Why the Harper talks have been so quiet

We’re now in the final week of the window for teams to sign their draft picks. For the Nationals, it marks the final approach of a set of negotiations with No. 1 overall pick Bryce Harper that has been slathered in attention and hyperbole, each twist and turn marked with a flurry of updates and anonymously sourced reports. Uh, not really.

A few of you asked me at our get-together last weekend why the Harper negotiations have received such sparse attention. My basic thought on it is this: It’s because we’ve done this before.


The Nationals and Scott Boras, Harper’s advisor, aren’t circling the ring, tossing periodic jabs at one another to see how quickly the other will bleed. They were in this exact situation a year ago, and ended up with a successful set of negotiations for Stephen Strasburg, last year’s No. 1 overall pick. And with the attention paid to Harper and his attempt to enter the ranks of professional baseball at age 17, the negotiations themselves aren’t as interesting. There’s not as much talk from the Boras camp about Harper being a precedent-shattering player, an out-of-the-box sure thing that should be paid like a premium international signing. Harper is a very talented high school player, but he can be compared with other high school players. The biggest question is whether he’d get a major league deal, but if he doesn’t, the only finagling is over his signing bonus, which wasn’t the case with Strasburg.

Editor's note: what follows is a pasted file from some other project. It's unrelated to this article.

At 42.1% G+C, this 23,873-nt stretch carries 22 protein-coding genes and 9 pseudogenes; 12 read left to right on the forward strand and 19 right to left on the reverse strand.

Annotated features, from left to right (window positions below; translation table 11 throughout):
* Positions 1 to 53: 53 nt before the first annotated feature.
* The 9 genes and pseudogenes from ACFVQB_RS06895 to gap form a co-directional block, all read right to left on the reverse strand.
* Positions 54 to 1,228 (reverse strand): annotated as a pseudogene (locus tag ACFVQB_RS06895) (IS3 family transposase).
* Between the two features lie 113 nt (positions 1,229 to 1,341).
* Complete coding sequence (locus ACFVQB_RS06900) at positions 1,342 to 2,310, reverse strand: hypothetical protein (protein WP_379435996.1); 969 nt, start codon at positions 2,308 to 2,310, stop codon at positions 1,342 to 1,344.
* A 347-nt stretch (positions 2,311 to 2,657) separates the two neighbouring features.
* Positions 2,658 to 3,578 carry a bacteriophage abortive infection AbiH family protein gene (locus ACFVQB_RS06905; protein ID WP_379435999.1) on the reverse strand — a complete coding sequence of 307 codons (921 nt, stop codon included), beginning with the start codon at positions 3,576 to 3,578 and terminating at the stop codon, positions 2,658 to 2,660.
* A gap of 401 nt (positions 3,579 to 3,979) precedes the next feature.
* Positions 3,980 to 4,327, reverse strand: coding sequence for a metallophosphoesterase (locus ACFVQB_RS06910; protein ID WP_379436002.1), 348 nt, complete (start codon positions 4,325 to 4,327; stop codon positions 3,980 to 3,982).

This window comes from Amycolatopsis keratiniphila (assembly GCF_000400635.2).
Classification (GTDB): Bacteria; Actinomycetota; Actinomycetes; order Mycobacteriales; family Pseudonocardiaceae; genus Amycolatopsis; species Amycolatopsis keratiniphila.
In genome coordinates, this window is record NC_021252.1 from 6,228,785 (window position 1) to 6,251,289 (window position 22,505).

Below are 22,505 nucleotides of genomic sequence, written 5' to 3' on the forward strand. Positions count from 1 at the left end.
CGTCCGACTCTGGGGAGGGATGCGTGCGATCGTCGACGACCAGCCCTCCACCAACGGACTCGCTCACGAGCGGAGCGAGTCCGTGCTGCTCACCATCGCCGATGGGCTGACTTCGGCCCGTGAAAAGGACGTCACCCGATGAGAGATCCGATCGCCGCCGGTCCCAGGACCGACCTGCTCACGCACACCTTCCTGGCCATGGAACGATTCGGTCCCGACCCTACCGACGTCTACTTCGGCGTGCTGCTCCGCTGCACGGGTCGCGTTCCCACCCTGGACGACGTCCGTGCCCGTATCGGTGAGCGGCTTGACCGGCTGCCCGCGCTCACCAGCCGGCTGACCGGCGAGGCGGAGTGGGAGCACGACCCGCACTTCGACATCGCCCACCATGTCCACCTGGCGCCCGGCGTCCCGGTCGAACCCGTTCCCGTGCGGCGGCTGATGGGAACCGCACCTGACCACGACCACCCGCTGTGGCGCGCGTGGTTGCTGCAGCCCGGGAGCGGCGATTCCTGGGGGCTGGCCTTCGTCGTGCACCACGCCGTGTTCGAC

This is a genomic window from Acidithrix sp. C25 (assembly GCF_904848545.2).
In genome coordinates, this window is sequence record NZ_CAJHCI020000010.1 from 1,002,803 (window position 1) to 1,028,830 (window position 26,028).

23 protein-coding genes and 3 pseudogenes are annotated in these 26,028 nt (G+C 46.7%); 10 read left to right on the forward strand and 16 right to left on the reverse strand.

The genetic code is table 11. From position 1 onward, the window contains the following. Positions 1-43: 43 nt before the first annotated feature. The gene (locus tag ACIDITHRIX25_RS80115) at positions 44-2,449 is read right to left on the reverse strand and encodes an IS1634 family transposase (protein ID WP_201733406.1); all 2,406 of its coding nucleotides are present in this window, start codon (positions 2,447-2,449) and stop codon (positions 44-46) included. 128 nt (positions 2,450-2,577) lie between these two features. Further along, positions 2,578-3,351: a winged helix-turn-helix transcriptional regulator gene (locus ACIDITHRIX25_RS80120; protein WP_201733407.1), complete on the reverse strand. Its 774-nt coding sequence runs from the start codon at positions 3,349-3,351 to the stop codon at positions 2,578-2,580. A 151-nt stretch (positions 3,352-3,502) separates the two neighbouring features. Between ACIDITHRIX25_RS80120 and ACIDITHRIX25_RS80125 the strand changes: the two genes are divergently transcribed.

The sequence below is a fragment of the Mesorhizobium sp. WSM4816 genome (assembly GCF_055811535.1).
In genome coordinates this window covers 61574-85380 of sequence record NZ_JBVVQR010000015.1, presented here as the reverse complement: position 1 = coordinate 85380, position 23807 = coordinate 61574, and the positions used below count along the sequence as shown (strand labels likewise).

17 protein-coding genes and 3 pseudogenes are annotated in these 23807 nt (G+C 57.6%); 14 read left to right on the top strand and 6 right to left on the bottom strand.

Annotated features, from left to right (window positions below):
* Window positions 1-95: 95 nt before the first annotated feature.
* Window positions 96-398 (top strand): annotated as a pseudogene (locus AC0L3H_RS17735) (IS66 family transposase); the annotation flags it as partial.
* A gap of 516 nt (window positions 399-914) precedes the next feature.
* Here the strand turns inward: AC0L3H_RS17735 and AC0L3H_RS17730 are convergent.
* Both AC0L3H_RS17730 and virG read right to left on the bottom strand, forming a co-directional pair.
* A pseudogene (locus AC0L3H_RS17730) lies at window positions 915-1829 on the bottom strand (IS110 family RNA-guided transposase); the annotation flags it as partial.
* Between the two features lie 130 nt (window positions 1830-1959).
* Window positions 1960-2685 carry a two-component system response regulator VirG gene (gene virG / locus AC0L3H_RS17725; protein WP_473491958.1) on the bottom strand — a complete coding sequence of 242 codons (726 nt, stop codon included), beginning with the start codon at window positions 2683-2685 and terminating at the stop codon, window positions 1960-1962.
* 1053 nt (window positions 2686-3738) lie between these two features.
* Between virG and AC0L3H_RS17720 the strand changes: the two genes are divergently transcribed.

The Nationals are also in a different spot than they were a year ago. They no longer have an interim GM and an interim manager, as they did at this time last year, and they aren’t the worst team in baseball, trying to clean up their image after a nasty scandal in spring training. By most accounts, this is a relatively stable organization. It’s not one that’s winning championships yet, but Mike Rizzo is a well respected baseball man who’s had successful dealings with Boras before; in fact, he’s signed two Boras players (Strasburg and Ivan Rodriguez) and negotiated an arbitration settlement with another (Jesus Flores) in the last year.

And from a closer-to-home standpoint, I don’t think you’ve seen as much coverage of it because the beat reporters in Washington have also been through this. We saw how negotiations played out with Strasburg last year, and it was exactly as everyone predicted; things went down to the last few days, and a deal got done. Boras was in Los Angeles for the Nationals-Dodgers series last weekend, and a couple reports surfaced about Harper enrolling in classes, which is standard procedure for a player who hasn’t signed yet.

But this mostly has followed the path of the Strasburg negotiations, which followed the path of most No. 1 pick negotiations in recent history. The Nationals are more stable, causing less reason for outside bluster, and the player, for all his gifts, doesn’t present the same conundrum that Strasburg did.

The deadline to sign Harper is a week from tonight, and in my mind, the only drama is how close to midnight negotiations last before there’s a deal. The Nationals intend to pay Harper - who will no doubt be rewarded handsomely - and Harper didn’t get his GED and go to junior college so he could go back, expose himself to injury risk and return in a deep 2011 draft with the stigma of being a signability concern.

I think a deal gets done, and the Nationals will have Harper in their system soon. But even the post-script won’t be as grandiose as last year’s - the Nationals are on the road, leaving no chance for a press conference with fireworks, like they had for Strasburg last year. For the way these negotiations have played out, that seems fitting.